Everyone is used to the idea of Rhizoctonia solani causing damping off or cankers on plant stems at the soil line — we’ve seen that on vinca, impatiens, New Guinea impatiens, dahlia and many other plants. But are you aware that some strains of Rhizoctonia can also venture up into the canopy of the plant, devouring leaves as they go? This results in a symptom called “web blight” — and it can be a killer. An incorrect diagnosis is easy to imagine, as plants with extensively infected foliage appear to be dying from Botrytis, Phytophthora blight or Fusarium wilt.
- Rhizoctonia solani is a common fungus. It forms cobweb-like growth on infected leaves or stems. When seen under the microscope, the filaments have angular and right-angle branching.
- Certain strains of Rhizoctonia may blight foliage directly. Some ornamental crops particularly vulnerable to this web blight are azalea, rosemary and chrysanthemum. Beans are also prone to this disease, and turfgrass as well. The pathogen is moved on blown or splashed soil particles, or on infected plants. Unlike most other fungal pathogens, it does not routinely form spores. (More research is needed to understand the role of basidiospores formed by the sexual state of R. solani). Rhizoctonia moves well without spores because it can form mycelial bridges between nearby plants, literally growing from one plant to another.
- Rhizoctonia web blight is found in hot, humid environments — and thrives when plants are kept tightly together. Rain and relative humidity of 80-90 percent or more favors disease development. The ideal temperature for disease is 68-86 degrees Fahrenheit. Climate differences explain why the disease is found in the southern United States more regularly than in the north.
- Plants will appear healthy from above even as the fungus is spreading through the lower foliage of densely packed mums, azaleas or rosemary. Last year, when fall crops of garden mums in the northern United States were spaced, the injury from Rhizoctonia web blight was suddenly apparent. Research by Warren Copes at USDA-ARS has shown that crowding in azaleas does not actually make blight worse if environmental conditions are ideal for the disease. In normal production conditions, however, keeping foliage from touching could be important for reducing plant-to-plant spread.
Watch for brown leaves and webbing on rosemary, mums, azaleas or other crops. Inner foliage may appear browned and matted together, and some stems may be coated white or tan by the fungus.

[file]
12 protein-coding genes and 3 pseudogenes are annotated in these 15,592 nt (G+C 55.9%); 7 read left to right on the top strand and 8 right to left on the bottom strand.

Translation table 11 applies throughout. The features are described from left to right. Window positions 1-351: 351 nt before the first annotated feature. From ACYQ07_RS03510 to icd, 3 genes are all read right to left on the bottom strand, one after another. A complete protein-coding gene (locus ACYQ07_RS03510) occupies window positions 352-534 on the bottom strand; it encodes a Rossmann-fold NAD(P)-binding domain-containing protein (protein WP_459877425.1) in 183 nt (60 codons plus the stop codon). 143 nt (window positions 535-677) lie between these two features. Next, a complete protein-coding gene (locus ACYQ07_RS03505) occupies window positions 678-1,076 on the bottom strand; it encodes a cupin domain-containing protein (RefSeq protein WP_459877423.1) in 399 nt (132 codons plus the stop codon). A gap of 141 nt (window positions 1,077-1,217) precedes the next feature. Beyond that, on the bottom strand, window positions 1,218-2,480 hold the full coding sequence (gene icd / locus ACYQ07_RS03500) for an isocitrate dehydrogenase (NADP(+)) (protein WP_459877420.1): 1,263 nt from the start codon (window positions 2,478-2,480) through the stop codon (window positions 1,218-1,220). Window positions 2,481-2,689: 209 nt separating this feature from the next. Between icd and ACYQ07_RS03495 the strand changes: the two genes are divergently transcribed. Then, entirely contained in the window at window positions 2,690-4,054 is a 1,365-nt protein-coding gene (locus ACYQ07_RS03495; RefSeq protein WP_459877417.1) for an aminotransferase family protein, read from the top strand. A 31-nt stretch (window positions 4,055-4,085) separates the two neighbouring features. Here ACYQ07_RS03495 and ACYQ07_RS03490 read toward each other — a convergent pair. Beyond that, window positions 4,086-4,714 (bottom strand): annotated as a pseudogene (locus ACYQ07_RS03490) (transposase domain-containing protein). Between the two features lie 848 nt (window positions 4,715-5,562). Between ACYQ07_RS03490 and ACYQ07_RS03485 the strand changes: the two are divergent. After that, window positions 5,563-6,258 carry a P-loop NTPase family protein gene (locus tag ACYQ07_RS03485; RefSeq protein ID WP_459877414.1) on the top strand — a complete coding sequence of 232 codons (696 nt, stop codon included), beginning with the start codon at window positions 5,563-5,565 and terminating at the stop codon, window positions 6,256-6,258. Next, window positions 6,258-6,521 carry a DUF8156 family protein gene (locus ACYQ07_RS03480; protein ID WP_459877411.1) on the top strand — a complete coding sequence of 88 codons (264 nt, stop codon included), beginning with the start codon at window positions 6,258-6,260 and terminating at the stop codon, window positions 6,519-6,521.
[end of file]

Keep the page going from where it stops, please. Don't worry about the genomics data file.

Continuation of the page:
Monitor foliage quality at the center of a block, not just at the outer edges.
Use a microscope to distinguish between cobwebs and Rhizoctonia, or send a suspicious sample to a diagnostic lab.
- Handle cuttings and plants with careful attention to sanitation.
- If plants are started pot-to-pot, make an effort to space them when needed to provide air movement between plants.
- Never reuse pots after an outbreak without a concerted effort at cleaning and disinfecting them: Rhizoctonia forms sclerotia, hard knots of fungus tissue that glom onto pots and resist a simple rinse.
- Irrigate early in the day.
- Gather up all leaf debris after an outbreak; use a clean growing surface.
- Preventive fungicide treatment may be essential during summer heat in very humid climates. Treat on a calendar basis if web blight is an annual problem; monitor crops if you are a northern grower and treat if symptoms appear.
- Flutolanil (e.g. ProStar, Contrast) and strobilurins (e.g. Heritage, Compass) are examples of effective Rhizoctonia materials for use on ornamentals (see labels for restrictions).
- We know relatively little about the ability of biocontrols to inhibit web blight, but competitors on the leaf surface might help to reduce this disease; biocontrols would be the only option for rosemary.
Margery is a plant pathologist specializing in ornamentals at Cornell’s Long Island Horticultural Research & Extension Center. She aims to help growers outwit diseases.